With the ink barely dry on the COP21 agreement, the conversation immediately turns to next steps: How do we take action? COP21 was formally about governments and countries making commitments, and also contained vibrant dialog from the private sector on topics such as the opportunity in sustainable procurement. For these to come to fruition, it will be a long process within each country including lawmaking, advocating, and lobbying to get the mechanisms in place to ensure actions are taken – not only by governments but perhaps more importantly in the business/private-sector arena — to make good on those commitments.
Some evidence of actions were already emerging before COP concluded: For example the world’s most powerful leaders such as President Barack Obama, and Chancellor Angela Merkel, and President François Hollande, amongst others, have shown their engagement towards re-invigorating and accelerating global clean energy innovation with the objective to make clean energy widely affordable through the initiative.
Cities are acting also.The Covenant of Mayors, which is a movement of local and regional authorities who voluntarily commit to increase energy efficiency and the use of renewable energy sources on their territories, has gathered over 6,500 cities and towns in 55 countries in 5 continents.
But many forward-looking businesses are not waiting for their countries or local governments to make laws or provide incentives. They are already committing: Thousands of businesses have stepped up to set public targets, some in the form of general climate pledges, but others are setting more specific goals.
For example: CDP reports that six businesses including Royal KPN and Goldman Sachs have committed to be 100% reduction in greenhouse gas (GHG) emissions by 2020 and 13 businesses (including IKEA and SGS) have committed to use 100% renewable power by 2020. Overall, CDP reports 87 companies have set goals to reduce their GHG emissions by 80-100%, or to procure 100% of their power from renewable sources, including Google, Infosys and Broad Group.
Some businesses are making sector-specific commitments: Some 14 of the world’s largest food companies (Unilever, Nestlé, The Coca-Cola Company etc) have signed the Ceres Accelerating Change commitment to ensure a more sustainable supply chain. In another example, RE100is a collaborative initiative of 40 influential businesses (Swiss Re, Adobe, H&M, Johnson & Johnson amongst others) which committed to 100% renewable electricity, working to massively increase corporate demand for renewable energy.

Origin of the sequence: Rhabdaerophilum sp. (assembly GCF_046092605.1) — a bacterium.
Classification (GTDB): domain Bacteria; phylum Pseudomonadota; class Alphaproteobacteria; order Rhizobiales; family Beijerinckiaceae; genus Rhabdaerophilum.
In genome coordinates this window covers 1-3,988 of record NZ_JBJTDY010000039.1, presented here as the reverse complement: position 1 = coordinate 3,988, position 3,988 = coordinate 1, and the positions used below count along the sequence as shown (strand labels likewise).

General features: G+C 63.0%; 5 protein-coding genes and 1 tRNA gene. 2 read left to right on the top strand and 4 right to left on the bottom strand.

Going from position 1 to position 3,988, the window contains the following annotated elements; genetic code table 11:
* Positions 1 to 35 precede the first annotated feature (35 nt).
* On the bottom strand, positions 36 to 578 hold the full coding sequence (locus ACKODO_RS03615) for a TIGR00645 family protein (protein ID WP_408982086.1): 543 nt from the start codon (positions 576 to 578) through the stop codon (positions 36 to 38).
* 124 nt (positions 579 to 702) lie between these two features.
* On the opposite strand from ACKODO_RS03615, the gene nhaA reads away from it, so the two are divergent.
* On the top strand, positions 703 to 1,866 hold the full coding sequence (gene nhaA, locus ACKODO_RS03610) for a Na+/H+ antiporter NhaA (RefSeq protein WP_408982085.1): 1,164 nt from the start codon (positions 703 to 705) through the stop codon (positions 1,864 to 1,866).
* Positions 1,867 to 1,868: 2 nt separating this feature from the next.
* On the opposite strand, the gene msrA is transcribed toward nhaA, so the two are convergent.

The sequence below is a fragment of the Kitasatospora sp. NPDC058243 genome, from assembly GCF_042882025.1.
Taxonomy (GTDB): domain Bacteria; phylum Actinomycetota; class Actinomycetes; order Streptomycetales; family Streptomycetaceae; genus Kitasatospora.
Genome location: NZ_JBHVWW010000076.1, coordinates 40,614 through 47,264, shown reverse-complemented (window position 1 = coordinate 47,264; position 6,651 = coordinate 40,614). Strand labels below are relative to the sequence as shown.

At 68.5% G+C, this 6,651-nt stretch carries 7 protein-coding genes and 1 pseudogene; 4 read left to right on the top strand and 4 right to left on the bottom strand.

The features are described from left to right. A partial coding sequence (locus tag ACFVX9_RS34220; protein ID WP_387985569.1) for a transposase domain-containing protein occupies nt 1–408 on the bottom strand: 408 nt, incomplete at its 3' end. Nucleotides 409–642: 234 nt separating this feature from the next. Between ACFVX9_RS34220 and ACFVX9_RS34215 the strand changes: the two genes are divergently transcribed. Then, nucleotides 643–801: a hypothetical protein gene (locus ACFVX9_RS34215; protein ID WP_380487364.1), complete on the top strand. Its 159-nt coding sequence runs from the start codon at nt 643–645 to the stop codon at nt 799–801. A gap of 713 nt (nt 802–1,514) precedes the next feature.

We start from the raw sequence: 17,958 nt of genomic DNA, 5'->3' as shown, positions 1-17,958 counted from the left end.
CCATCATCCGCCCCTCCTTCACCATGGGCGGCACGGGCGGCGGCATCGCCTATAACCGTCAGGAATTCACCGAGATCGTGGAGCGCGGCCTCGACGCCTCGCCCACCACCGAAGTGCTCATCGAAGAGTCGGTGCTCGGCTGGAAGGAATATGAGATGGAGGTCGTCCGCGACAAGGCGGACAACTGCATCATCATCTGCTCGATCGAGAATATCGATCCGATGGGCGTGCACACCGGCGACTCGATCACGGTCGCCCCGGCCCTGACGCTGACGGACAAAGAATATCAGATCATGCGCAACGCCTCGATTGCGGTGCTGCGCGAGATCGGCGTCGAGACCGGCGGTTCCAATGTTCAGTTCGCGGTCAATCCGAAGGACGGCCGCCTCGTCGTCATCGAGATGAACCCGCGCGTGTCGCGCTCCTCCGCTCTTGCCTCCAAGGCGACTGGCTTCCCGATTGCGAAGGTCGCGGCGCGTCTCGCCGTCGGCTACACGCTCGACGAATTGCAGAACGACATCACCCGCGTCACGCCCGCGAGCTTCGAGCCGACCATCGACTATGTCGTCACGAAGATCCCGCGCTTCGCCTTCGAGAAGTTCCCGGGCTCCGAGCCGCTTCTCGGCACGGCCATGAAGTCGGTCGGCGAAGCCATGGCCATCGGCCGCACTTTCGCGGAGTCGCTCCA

NAZCA, and organization that tracks such commitments, reports that over 4000 entities including 2034 private-sector companies have now pledged sustainability and climate-impact reduction commitments on the Climate Action website. Most major industry sectors are present, with Materials and Transportation leading the list with over 250 companies each, as well as Manufacturing industries, Pharma, Telecom, Consumer goods, and a dozen others. For example, The Cement Sustainability Initiative, which is a global effort by 26 major cement producers with operations in more than 100 countries, has as aim to reduce CO2 emissions from cement production pand report annually on progress including independent third party assurance. Alongside this are efforts from the rail industry with their railsponsible initiative, and others.
These companies and industries are setting a leadership example in corporate world by moving ahead with these commitments towards building a greener future. Is your company making commitments and taking action to help stop climate change in your supply chain as well as your direct operations? Let us know in the comments…
This blog post contributed by
Yovana U. Duchesne, Junior CSR analyst
and David McClintock, Marketing Director
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